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Honeypot Buster: A Unique Red-Team Tool

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One of the uprising trends in Red Team vs. Blue Team is the use of the marketing term “Distributed Deception”—offerings which are actually Honey Tokens, Honey Bread Crumbs, and Honey Pots used to detect attackers who have already breached the networks and are developing a plan to compromise or achieve the objective.

However, after reviewing some of the solutions offered by the cybersecurity community, we came to the conclusion that attackers with minimal knowledge can detect some of them or at least try to avoid “Honey-*” that might seem suspicious and/or fake.

Want to know how attackers avoid your deceptions?

Fake Sessions and Injected Memory Credentials Tokens
This LOGON_NETCREDENTIALS_ONLY fake session is a method many solutions use to spread their fake tokens. Attackers can easily detect it when reviewing these two flags:

 

Mapped Drives and Credentials Manager Breadcrumbs
Another method used by more deception solutions is to spread their tokens via the Credentials Manager. The detection here might be trickier, but it is still possible. Correlating with more data collected from the Active Directory about the fake user token and target server, attackers realize they’re probably fake.

Is your vendor telling you their solution is “not a honey pot/token/breadcrumb/etc” ? Test it and find out with the Honeypot Buster tool.

During the research, we revealed there are 7 common types of Active Directory related Honey Tokens you might encounter as a Red Teamer:
1. Kerberoasting Service Accounts Honey Tokens, just like the one described in this ADSecurity article by Sean Metcalf.
Tricking attackers to scan for Domain Users with assigned SPN (Service Principal Name), and with {adminCount = 1} LDAP Attribute flag.
So when you try to request TGS for that user, you’ll be exposed as Kerberoasting attempt.
TGS definition: A ticket granting server (TGS) is a logical key distribution center (KDC) component that is used by the Kerberos protocol as a trusted third party.

2. Fake Memory Credentials Honey Tokens, creating a process using the ‘NetOnly’ flag will result a “cached fake login token”. Once the attacker tries to steal and use these credentials – he’ll be exposed.
This method is used by the DCEPTproject, Invoke-HoneyHash and other Deception companies.

3. Fake Computer Accounts Honey Pots, creating many domain computer objects with no actual devices associated to them will result in confusion to any attacker trying to study the network. Any attempt to perform lateral movement into these fake objects will lead to exposure of the attacker.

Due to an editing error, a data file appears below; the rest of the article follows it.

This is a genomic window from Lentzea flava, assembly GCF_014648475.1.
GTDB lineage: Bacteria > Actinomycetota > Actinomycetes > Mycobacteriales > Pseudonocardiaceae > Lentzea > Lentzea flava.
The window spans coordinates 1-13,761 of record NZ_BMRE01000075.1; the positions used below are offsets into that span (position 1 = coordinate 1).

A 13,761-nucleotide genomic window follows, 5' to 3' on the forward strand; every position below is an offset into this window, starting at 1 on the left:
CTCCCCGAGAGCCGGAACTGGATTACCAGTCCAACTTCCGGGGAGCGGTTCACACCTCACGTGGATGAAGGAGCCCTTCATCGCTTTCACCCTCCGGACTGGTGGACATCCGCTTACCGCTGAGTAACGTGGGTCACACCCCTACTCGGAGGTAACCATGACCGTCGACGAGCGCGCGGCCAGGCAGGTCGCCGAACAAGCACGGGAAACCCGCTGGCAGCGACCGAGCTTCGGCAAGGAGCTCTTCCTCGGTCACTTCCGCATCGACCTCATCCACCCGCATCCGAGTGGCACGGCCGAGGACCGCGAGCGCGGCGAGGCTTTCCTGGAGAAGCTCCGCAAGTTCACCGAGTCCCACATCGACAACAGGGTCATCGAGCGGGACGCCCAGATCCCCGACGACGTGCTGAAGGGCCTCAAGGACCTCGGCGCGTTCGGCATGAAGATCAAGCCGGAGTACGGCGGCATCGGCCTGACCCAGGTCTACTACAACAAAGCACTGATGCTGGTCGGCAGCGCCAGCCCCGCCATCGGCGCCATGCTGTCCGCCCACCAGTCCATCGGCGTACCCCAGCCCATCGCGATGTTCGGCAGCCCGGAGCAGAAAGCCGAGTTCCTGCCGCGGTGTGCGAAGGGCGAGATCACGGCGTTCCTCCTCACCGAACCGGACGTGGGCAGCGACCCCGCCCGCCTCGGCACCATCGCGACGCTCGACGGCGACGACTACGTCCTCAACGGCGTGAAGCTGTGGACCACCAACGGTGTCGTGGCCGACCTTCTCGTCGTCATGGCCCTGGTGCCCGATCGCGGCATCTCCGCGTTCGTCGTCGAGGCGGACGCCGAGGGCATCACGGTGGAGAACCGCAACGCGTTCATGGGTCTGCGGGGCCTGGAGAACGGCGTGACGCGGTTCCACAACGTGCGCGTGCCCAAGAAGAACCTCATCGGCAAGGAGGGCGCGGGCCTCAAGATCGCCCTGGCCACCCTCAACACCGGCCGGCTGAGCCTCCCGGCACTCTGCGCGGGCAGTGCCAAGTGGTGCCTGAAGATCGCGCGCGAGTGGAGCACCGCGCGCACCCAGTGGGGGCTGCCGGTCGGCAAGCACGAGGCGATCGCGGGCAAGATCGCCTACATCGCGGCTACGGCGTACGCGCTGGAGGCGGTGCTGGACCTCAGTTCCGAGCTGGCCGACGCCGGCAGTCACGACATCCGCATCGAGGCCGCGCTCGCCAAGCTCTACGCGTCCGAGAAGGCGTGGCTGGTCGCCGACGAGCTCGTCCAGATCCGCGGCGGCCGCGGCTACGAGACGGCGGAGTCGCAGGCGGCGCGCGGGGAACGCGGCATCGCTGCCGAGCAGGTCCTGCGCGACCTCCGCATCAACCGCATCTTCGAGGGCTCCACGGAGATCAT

4. Fake Credentials Manager Credentials Breadcrumbs, many deception vendors are injecting fake credentials into the “Credentials Manager”, these credentials will also be revealed using tools such as Mimikatz. Attacker’s might confuse them as authentic credentials and use them although they aren’t real.

5. Fake Domain Admins Accounts Honey Tokens, creating several domain admins who have never been active and their credentials should never be used. Luring attackers to try brute-forcing their credentials. Once someone tries to authenticate to this user, alarm will be triggered and the attacker will be revealed. This method is used by Microsoft ATA.

6. Fake Mapped Drives Breadcrumbs, many malicious automated scripts and worms are spreading via SMB Shares, especially if they’re mapped as Network Drive Share. This tool will try to correlate some of the data collected before to identify any mapped drive related to specific Honey Pot server.

7. DNS Records Manipulation Honeypots, one of the methods used by deception vendors to detect usage of fake endpoints, is registering their DNS records towards the Honeypot Server. They will be able to point the attacker directly to their honey pot instead of actual endpoints.

The main idea behind these Honey Tokens is to lure attackers to use them, letting them think they’re on the right path to achieve privileged credentials or spread through the domain environment. However, attackers can study these Honey Tokens/lures and easily avoid them.
Using simple validations that take only a few minutes, an attacker can identify objects that are fake and avoid the trap. The validation of attackers and avoidance of Honey Tokens can be done without triggering any alarm and without authentication or lateral movement.

These results can be integrated with Red Team tools such as Empire or Bloodhound to enhance the automation of Red Team hacking processes.

 

Introducing Honeypot Buster
A unique tool that allows any Red Teamer to identify and avoid traps. The tool detects all seven common types of Active Directory related Honey Tokens you might encounter as a Red Teamer or adversary.
Written in PowerShell, it supports version 2.0 and above and has remote WinRM capabilities for the 2nd and 4th Tokens gathering. It leverages LDAP Queries to find domain objects and loads DLL to access the LSASS process for local tokens gathering (might trigger AVs soon). Honeypot Buster supports all Windows OSs; however, some of the features will not work with Windows Credentials Guard and Windows 10 Creators Update.

https://github.com/JavelinNetworks/HoneypotBuster

Invoke-HoneypotBuster
-CsvOutput “export folder path”
Export the results to csv files.
-ComputerName “hostname”
Remote endpoint to run the FakeCredMan and FakeSession gathering on, accesses LSASS, using WinRM.

 

 

https://github.com/JavelinNetworks/HoneypotBuster

Just import the module and execute the function:
Import-Module .\Invoke-HoneypotBuster.ps1
Invoke-HoneypotBuster

Give it a try!

Contact us: hello@javelin-networks.com

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